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No Connection Between H1N1 Flu Vaccine and Autism, Study Finds

pregnant woman getting vaccine

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Key Takeaways

  • Some pregnant women opt out of getting the flu shot due to the incorrect belief that the vaccine could cause their unborn baby to develop autism in the future.
  • A new study finds no connection between the H1N1 flu vaccine and autism in unborn babies.
  • The H1N1 vaccine is separate from the regular yearly flu shot.

The COVID-19 public health crisis will make vaccines more important than ever before, especially for pregnant women. A groundbreaking recent study published in the Annals of Internal Medicine found that getting a flu shot during pregnancy does not increase an unborn baby’s chances of developing autism.

Public health experts unanimously agree that the annual flu shot is a critical component of prenatal care. That’s because the flu is more deadly for pregnant women and unborn babies alike.

According to the American College of Obstetrics and Gynecology, “In addition to hospitalization, pregnant women with influenza are at increased risk of intensive care unit admission and adverse perinatal and neonatal outcomes.” 

The Importance of Flu Shots During Pregnancy

Pregnant women of all ages, regardless of their current stage of pregnancy, should receive flu shots as soon as they become available each year. Yet only about half do, according to a 2019 report by the CDC. One of the biggest concerns moms-to-be cite when avoiding vaccinations is fear of their unborn child developing complications, including autism. 

It’s a fear that’s been circulating since an unfounded study was published in 1997 pointing the finger at thimerosal, a mercury-based vaccine preservative. But the 2020 study asserts that babies whose mothers received the flu vaccine during pregnancy are no more likely to develop autism than babies who weren’t exposed to the vaccine.

The large-group study focused specifically on the H1N1 flu strain, and followed more than 69,000 babies, 39,726 of whom were exposed to the H1N1 flu vaccine in utero, and 29,293 who weren’t.

What is H1N1? 

H1N1 is a strain of the flu. Most strains of the flu share similarities when it comes to symptoms people experience and how contagious the virus is. And that holds true for the H1N1 strain, commonly known as “swine flu.”

It’s not known to be any more severe or deadly than the regular flu. But it has its own vaccine due to the 2009 H1N1 pandemic that swept the nation, sickening more than 60 million people and causing over 12,000 deaths in a single flu season.

What is the H1N1 vaccine?

The H1N1 vaccine is a variation of the regular annual flu shot that contains the novel 2009 swine flu strain, H1N1. It’s manufactured the same way and is considered just as safe and effective as the regular flu shot.

A regular flu shot combines several different strains of flu based on which ones scientists believe are most likely to circulate in a given year. Health experts recommend that people receive flu vaccinations each year.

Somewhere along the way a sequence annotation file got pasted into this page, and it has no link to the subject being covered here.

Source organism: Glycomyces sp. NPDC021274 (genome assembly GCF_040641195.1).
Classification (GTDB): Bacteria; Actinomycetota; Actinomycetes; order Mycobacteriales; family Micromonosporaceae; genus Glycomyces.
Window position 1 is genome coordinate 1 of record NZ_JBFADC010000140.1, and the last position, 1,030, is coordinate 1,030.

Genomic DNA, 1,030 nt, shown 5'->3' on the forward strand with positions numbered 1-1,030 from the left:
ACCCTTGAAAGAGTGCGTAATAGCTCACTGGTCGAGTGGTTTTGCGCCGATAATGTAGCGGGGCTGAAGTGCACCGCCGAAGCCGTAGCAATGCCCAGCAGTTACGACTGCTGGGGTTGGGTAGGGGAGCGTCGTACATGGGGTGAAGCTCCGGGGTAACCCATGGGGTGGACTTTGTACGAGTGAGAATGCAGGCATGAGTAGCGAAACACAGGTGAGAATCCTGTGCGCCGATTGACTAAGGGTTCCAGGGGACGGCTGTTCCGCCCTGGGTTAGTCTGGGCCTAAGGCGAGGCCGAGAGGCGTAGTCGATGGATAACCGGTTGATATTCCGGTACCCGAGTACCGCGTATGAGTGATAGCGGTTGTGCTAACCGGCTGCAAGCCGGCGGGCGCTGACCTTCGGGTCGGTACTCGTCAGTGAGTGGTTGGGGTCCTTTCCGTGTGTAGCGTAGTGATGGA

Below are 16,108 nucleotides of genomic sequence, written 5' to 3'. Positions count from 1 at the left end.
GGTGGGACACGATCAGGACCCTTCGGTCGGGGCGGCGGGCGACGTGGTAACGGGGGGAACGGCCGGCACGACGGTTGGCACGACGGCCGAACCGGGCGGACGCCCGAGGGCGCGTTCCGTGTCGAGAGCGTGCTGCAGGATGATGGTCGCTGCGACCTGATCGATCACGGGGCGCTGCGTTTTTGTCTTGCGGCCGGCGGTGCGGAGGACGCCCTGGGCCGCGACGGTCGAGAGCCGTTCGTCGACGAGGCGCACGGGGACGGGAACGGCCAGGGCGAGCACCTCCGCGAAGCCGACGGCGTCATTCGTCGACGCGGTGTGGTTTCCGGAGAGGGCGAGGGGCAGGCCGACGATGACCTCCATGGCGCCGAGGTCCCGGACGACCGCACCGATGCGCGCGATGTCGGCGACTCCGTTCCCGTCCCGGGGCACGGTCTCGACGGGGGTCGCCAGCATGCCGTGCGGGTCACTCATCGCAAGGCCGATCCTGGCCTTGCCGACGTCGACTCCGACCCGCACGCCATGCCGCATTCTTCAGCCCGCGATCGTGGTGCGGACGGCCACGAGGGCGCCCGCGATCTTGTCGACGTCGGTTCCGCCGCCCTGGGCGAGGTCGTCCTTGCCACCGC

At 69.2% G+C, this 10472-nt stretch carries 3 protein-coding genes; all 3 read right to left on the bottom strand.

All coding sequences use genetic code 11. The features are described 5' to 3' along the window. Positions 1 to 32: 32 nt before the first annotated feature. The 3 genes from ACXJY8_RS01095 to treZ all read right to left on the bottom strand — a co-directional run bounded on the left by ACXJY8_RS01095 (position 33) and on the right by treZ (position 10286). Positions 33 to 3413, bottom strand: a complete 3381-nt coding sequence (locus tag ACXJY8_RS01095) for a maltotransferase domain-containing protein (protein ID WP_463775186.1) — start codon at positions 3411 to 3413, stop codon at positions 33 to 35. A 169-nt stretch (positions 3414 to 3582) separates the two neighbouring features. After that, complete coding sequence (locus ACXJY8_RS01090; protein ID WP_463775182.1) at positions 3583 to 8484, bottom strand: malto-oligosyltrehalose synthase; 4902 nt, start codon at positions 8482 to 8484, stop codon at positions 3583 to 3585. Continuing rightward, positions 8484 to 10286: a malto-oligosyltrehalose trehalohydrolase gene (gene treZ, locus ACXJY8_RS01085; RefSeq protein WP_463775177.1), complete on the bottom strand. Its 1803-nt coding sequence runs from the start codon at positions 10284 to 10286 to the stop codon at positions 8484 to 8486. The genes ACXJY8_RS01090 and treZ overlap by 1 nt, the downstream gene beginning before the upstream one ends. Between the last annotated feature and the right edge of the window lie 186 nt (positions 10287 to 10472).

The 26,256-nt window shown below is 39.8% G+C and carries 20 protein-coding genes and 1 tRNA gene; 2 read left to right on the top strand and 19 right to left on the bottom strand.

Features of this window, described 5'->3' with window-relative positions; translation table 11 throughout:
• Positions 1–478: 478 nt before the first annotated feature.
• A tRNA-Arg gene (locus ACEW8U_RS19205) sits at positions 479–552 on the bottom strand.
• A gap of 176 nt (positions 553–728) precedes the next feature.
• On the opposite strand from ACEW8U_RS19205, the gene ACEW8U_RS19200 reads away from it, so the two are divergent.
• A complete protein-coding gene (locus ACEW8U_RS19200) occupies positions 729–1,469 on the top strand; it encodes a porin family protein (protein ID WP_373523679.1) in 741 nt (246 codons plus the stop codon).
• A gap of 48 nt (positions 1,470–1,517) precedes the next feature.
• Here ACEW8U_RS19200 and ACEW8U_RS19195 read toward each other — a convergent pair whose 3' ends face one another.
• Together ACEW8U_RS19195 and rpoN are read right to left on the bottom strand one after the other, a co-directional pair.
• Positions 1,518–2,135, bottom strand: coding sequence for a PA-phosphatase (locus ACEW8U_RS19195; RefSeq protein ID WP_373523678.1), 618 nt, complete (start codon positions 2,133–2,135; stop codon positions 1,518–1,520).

Can the H1N1 vaccine cause autism? 

Definitely not, says Kim Langdon, an OB-GYN with Medzino. “For years, there has been no lack of hysteria and misinformation regarding vaccines of any type and autism," she says. "Hundreds, if not thousands, of research articles have failed to find a link between vaccines and the occurrence of autism.” 

Kim Langdon, MD

For years there has been no lack of hysteria and misinformation regarding vaccines of any type and autism. Hundreds, if not thousands, of research articles have failed to find a link between vaccines and the occurrence of autism.

— Kim Langdon, MD

And the recent study agrees. Of the nearly 40,000 vaccine-exposed babies who participated in the study, 394 went on to develop autism or an autistic spectrum disorder. That’s an incidence rate of 1.0%, says Langdon. “Compare that to the 1.1% of non-vaccine exposed babies who went on to develop autism or a spectrum disorder, and it’s easy to see that there’s simply no established link between the H1N1 vaccine and autism.” 

How will COVID affect this year’s flu season? 

While COVID and the flu are two completely separate viruses, both are set to circulate in tandem this fall, creating a perfect storm of illness, especially for more vulnerable populations like pregnant women.

“If someone were to come down with both COVID-19 and influenza at the same time, that would make fighting both infections harder on their body. While there’s not yet a vaccine for COVID, there is one for both the flu and H1N1, which can help prevent a scenario like that,” says Langdon.

What This Means for You

If you’re pregnant or considering adding a baby to your family this year, the best time to get a flu shot (which includes the more specific H1N1 flu shot) is now. It’s been determined to be a safe, effective way to stay healthier during the COVID-19 pandemic.

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Article Sources
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  5. Centers for Disease Control and Prevention. 2009 H1N1 Pandemic (H1N1pdm09 virus). Updated June 11, 2019.

  6. Centers for Disease Control and Prevention. Who Needs a Flu Vaccine and When. Updated August 20, 2020.

  7. Centers for Disease Control and Prevention. Vaccination Guidance During a Pandemic. Updated June 9, 2020.